“If you're available to move, the sky is the limit,” says Matolcsy. “If you're in an industry center like Boston, Minnesota, or New Jersey, there is a ton of opportunity.”
Mullings says a decision to move often comes down to three factors: the technology one wants to work with, career advancement, and personal and lifestyle choices.
“There's nothing you can do about the technology, it is what it is,” he says. “For career advancement, have you asked what you can do to get to the next stage? If there is no opportunity at your employer, are you willing to pull out and go elsewhere? If you live in a device-centric region, you have plenty of choices, but if you don't, you'll have to relocate, and that's where the lifestyle choice comes in. If you decide that's what you want to do, make sure it's how you really feel, and not just because you're having a bad day or a bad week.”
Knowing Your Worth
While most device professionals do not feel dissatisfied or underpaid, there are recourses available to those that do. Experts say, however, that it is up to the employee to take the initiative to better their situation. If an employer is not made aware of any dissatisfaction, it is highly unlikely to make changes to lessen it.
“If an employee is overworked or getting no satisfaction, he owes it to his employer to let them know what the issues are,” says Matolcsy. “If the employer does not react, shame on them. Then the employee must decide how much it is bothering them.” The employee should start by talking to his or her immediate supervisor.
If the employer does not address the concerns, then the employee should start actively looking elsewhere.
“Understand that different companies pay at different levels, and the only way to find out is to market yourself and see what offers you can get,” says Jeff Kroh, president of Jeff Kroh Associates (Los Angeles). “That will enable you to get an honest assessment of yourself and your abilities.”
In fact, Murray says, disgruntlement can be prevented if a professional takes a long-term view as soon as he or she starts a new job. “When someone goes into a new company to begin work, they need to have a clear sense of what they want, what their position is, and what it could lead to. The more they are on top of that, the better. The less the person knows what they want, the tougher it will be for them. It's just a matter of communication—communicating with yourself.”
It also helps if a professional is constantly attuned to better opportunities. “Don't lose touch with people you worked with in the past that held you in high regard,” Brooks says.
There is also a misconception, Simon says, that hirings slack off in the fourth quarter because of the holidays. “December is actually a very busy time because January often brings new budgets and decisions about things like bonuses and relocations. If you're looking for a new opportunity, don't think you shouldn't be busy during the fourth quarter.”
The medical device industry has always been extremely difficult to break into, and that is even more the case now that the economy isn't what it was five years ago.
“The days of picking someone who is ‘close enough' are over, at least for the short term,' Mullings says. “They are being more selective today, and it is good for the industry.”
But once a professional has gotten into the industry, good pay, good benefits, and healthy satisfaction await. And merely being in the industry is often the best qualification for advancing in the industry.
“Going forward, there will be labor shortage issues when the economy picks up,” says Matolcsy. “Right now, it's a dream world for recruiters. There are good people actively looking. As things start to turn, it will be hard to maintain the level of standards you want. We will find good talent, but not necessarily with industry experience. In return, people with industry experience will be able to write their own check at some point.”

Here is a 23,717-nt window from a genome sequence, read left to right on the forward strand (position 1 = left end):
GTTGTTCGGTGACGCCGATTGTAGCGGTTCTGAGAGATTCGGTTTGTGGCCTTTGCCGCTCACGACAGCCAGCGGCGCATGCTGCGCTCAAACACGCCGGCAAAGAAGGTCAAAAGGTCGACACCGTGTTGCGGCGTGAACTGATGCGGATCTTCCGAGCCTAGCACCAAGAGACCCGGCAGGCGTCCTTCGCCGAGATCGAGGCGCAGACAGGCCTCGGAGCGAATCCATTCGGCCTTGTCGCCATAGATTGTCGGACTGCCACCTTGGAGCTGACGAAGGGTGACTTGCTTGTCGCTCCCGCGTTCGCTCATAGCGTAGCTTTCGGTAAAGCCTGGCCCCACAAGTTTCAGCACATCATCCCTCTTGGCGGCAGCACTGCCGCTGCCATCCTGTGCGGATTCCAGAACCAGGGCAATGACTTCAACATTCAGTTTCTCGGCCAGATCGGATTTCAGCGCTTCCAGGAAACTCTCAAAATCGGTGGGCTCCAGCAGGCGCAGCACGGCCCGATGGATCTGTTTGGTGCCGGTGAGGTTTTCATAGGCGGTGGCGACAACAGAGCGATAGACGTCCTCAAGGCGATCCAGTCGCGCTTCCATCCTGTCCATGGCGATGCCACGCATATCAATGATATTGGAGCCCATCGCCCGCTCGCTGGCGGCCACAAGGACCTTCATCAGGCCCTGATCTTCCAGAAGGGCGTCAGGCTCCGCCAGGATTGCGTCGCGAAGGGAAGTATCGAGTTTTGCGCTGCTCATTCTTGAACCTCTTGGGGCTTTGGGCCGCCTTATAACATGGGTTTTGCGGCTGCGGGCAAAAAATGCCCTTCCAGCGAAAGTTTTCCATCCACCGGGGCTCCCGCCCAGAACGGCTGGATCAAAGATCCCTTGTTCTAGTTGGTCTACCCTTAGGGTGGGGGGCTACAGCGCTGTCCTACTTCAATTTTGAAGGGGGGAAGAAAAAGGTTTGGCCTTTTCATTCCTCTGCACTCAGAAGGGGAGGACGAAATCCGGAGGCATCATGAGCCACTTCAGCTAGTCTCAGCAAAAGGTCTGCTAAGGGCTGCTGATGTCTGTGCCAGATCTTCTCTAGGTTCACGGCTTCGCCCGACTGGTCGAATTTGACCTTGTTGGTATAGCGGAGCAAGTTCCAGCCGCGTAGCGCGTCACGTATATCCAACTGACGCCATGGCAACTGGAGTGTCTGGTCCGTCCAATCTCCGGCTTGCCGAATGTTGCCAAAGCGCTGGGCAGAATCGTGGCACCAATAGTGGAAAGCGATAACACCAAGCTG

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Salary Approximation Worksheet
The information presented in this article provides a broad framework for approximating employee compensation in the U.S. medical device industry, based on MD&DI's salary survey for 2003. Most of the responses analyzed are linear. They use cross-tabulation to compare one variable, such as job function, and analyze it simultaneously with a second variable, such as number of employees supervised. To account for the influence of additional variables, multivariate analysis is used to examine all variables simultaneously, account for their interdependence, and identify those that have the highest degree of predictive power. In any given year, some factors may not help to predict salary—usually because they correlate strongly with other variables included in the model.
The variables that were determined to have the greatest predictive value formed the basis for this year's salary approximation worksheet. Statistically, the model is only moderately powerful—it explains a little more than 58% of the salary variation (adjusted R-square = 0.576) and is significant by the F-test at p<0.001. Ninety-five percent of the time, its prediction around the mean is ±$6500 (standard error = $3200, mean = $82,900). Predictions tend to be most accurate for salary values in the middle of the range.
Base Salary: $19,100
Years of post–high school education (+$6370 per year) +_______
Age in years (+$431 per year over 24) +_______
Years of experience in industry (+$844 per year) +_______
Each million dollars in organization's sales (+$1.85 per number of millions, up to $5 billion) +_______
Primary Job Function
Is your primary job function in Quality Assurance/Quality Control? (–$6300) –_______
CEO/president (+$27,500) +_______
Vice president/director (+$23,400) +_______
Employees directly supervised (+$652 per employee) +_______
Hours worked in excess of 40 hours in a typical week (+$667 per hour over 40) +_______
Predicted total annual salary: $________
Note: The worksheet applies only to full-time employees in firms manufacturing medical devices or in vitro diagnostics, with salaries ranging from $30,000 to $180,000, and for whom salary is at least 60% of the value of their total compensation package. The model provides a sense of the relative importance of each factor in predicting salary. It should not be used as a basis for comparison with any individual's situation.